As we all know, we are living in a time of change. Each day that I research news on immigration visa laws, the predictions seem to change while retaining a tone of uncertainty. I find that articles written in Feb 2017 already differ drastically from articles published in August 2017 concerning visa conditions. According to Business Insider, the rate of green card holders applying for citizenship has more than doubled in the past year in Los Angeles because everyone doubts the future of their ability to safely stay in the United States. No one seems to know what the future will hold for those seeking asylum, refugees, those on work visas, or anyone holding a green card for that matter.
The number of refugees allowed into the U.S. has officially been cut down to 50,000, meaning at least one group of immigrants has started to face a large legal change. Change does seem to be coming, so in times like these, it’s important to remember that the most powerful weapon is knowledge. Accurate legal knowledge and preparation comes from seeking legal counsel or hiring a lawyer, making sure you and those you love know your options and are best prepared for the future. Making mistakes or misunderstanding the terms of your visa or visa application process can cost you your legal right to live in the United States.
This past year I myself have applied for a residency visa in a foreign country and my partner has had to do the same in the United States. Beyond the complexities of the application process (and the fees) there is the issue of notarization and translation, which I had never before previously considered. Many documents require a certified translation and cannot be done by ones’ self or friends. Also, the interview process can be quite extensive, which can be a big obstacle for those that don’t speak English fluently. In late August, the USCIS, or United States Citizenship and Immigration Services, announced that interviews will now be longer and more thorough than before, helping to weed out potential terrorists or threats to the US. Just another reason to be prepared.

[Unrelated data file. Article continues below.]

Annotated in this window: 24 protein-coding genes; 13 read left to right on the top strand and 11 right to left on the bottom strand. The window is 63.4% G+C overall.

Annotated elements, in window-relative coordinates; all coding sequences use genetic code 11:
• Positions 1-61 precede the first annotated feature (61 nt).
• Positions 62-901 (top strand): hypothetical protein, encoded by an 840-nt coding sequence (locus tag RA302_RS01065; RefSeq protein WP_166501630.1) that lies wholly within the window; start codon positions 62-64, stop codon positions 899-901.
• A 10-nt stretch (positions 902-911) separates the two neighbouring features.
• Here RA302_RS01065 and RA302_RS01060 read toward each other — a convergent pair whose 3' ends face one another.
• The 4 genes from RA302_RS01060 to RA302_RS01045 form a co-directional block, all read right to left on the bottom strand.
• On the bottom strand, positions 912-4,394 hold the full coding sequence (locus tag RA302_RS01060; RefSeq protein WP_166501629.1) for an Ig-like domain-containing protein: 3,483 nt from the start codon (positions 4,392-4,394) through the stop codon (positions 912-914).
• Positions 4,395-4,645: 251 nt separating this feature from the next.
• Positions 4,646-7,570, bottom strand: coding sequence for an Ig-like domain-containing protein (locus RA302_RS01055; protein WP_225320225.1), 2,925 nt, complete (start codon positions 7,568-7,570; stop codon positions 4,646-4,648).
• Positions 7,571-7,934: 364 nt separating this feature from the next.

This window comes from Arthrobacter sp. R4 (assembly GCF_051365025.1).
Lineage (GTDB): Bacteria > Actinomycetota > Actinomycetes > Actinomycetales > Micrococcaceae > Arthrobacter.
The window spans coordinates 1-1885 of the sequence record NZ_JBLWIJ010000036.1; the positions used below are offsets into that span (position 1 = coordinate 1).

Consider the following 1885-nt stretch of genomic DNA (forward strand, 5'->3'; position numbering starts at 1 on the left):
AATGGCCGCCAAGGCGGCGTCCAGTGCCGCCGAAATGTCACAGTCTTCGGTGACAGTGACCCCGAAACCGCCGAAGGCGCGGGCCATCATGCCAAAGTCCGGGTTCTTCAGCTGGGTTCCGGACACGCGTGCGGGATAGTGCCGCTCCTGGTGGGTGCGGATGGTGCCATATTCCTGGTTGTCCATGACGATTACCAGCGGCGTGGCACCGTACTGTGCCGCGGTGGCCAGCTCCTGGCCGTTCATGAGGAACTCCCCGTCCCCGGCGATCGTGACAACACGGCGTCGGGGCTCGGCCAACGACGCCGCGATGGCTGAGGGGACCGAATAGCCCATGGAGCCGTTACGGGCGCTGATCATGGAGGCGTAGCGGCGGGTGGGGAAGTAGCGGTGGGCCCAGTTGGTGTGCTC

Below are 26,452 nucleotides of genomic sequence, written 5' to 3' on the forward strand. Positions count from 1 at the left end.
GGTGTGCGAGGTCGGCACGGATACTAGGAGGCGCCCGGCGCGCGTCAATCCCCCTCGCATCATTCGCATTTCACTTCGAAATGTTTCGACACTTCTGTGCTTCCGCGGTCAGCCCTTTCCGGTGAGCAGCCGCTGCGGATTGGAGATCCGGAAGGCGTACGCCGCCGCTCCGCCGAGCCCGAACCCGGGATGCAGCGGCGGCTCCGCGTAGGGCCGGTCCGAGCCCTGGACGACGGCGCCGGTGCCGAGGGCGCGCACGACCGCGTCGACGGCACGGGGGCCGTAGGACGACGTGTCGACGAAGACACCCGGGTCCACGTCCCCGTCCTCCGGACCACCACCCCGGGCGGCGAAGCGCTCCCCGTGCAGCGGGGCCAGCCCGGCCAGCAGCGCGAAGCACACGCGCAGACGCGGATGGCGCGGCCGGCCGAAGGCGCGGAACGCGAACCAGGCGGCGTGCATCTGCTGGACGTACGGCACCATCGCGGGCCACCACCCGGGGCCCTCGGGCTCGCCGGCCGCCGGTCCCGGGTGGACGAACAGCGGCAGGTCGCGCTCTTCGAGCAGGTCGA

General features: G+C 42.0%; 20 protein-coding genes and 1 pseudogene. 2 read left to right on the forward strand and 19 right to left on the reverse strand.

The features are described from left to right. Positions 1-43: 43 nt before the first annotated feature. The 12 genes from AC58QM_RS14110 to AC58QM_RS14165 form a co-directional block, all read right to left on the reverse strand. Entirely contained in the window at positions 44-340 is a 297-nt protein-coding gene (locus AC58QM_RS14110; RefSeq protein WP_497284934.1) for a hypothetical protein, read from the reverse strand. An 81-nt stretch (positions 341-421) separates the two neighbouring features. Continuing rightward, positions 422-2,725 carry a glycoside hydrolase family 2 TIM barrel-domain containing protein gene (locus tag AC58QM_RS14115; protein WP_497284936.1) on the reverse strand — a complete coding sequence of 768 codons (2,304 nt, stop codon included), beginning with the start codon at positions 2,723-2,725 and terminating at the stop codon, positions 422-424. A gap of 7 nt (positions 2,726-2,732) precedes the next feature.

Preparing with Immigration Attorneys
A good immigration lawyer can help make every step of obtaining a visa easier. Immigration lawyers have the experience and expertise to help you maneuver through all the application regulations. As we stated in our previous article What Are the Most Common Mistakes for U.S. Immigration Applications, simple mistakes can cause your application and/or visa to be rejected. Especially when English is not the applicant’s first language, small details can be overlooked or documents asked for may not be sent in the correct manner and hence the visa process could be denied or prolonged. In some countries, legal requirements are not taken as seriously as they are in the United States, so an unofficial translation or submitting a copy of a legal document instead of the original wouldn’t be a deal breaker. In the U.S., it definitely is. An immigration lawyer will save money and time in the long term, helping to ensure a successful application process and they will also help you choose a certified translation company to ensure you receive all the benefits of a high quality translation for your immigration documents.